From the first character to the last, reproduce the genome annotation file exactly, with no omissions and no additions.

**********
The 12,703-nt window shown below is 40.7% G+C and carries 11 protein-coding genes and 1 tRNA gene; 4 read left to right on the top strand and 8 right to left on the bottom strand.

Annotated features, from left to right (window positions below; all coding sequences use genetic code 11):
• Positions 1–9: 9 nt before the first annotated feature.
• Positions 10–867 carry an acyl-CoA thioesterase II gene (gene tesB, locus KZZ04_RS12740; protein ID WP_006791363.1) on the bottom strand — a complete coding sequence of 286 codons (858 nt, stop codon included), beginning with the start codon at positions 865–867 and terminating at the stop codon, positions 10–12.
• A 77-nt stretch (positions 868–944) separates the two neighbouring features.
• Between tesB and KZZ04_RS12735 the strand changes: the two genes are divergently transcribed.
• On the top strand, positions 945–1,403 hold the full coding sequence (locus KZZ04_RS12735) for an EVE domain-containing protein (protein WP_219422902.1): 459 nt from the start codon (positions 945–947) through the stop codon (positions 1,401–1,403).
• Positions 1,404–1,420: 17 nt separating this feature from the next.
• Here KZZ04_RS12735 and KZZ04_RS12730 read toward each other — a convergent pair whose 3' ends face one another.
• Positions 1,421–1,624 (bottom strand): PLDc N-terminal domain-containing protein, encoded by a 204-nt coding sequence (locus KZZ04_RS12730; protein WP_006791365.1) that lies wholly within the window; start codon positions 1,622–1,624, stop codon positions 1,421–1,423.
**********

The 12,703-nt window shown below is 40.7% G+C and carries 11 protein-coding genes and 1 tRNA gene; 4 read left to right on the top strand and 8 right to left on the bottom strand.

Annotated features, from left to right (window positions below; all coding sequences use genetic code 11):
• Positions 1–9: 9 nt before the first annotated feature.
• Positions 10–867 carry an acyl-CoA thioesterase II gene (gene tesB, locus KZZ04_RS12740; protein ID WP_006791363.1) on the bottom strand — a complete coding sequence of 286 codons (858 nt, stop codon included), beginning with the start codon at positions 865–867 and terminating at the stop codon, positions 10–12.
• A 77-nt stretch (positions 868–944) separates the two neighbouring features.
• Between tesB and KZZ04_RS12735 the strand changes: the two genes are divergently transcribed.
• On the top strand, positions 945–1,403 hold the full coding sequence (locus KZZ04_RS12735) for an EVE domain-containing protein (protein WP_219422902.1): 459 nt from the start codon (positions 945–947) through the stop codon (positions 1,401–1,403).
• Positions 1,404–1,420: 17 nt separating this feature from the next.
• Here KZZ04_RS12735 and KZZ04_RS12730 read toward each other — a convergent pair whose 3' ends face one another.
• Positions 1,421–1,624 (bottom strand): PLDc N-terminal domain-containing protein, encoded by a 204-nt coding sequence (locus KZZ04_RS12730; protein WP_006791365.1) that lies wholly within the window; start codon positions 1,622–1,624, stop codon positions 1,421–1,423.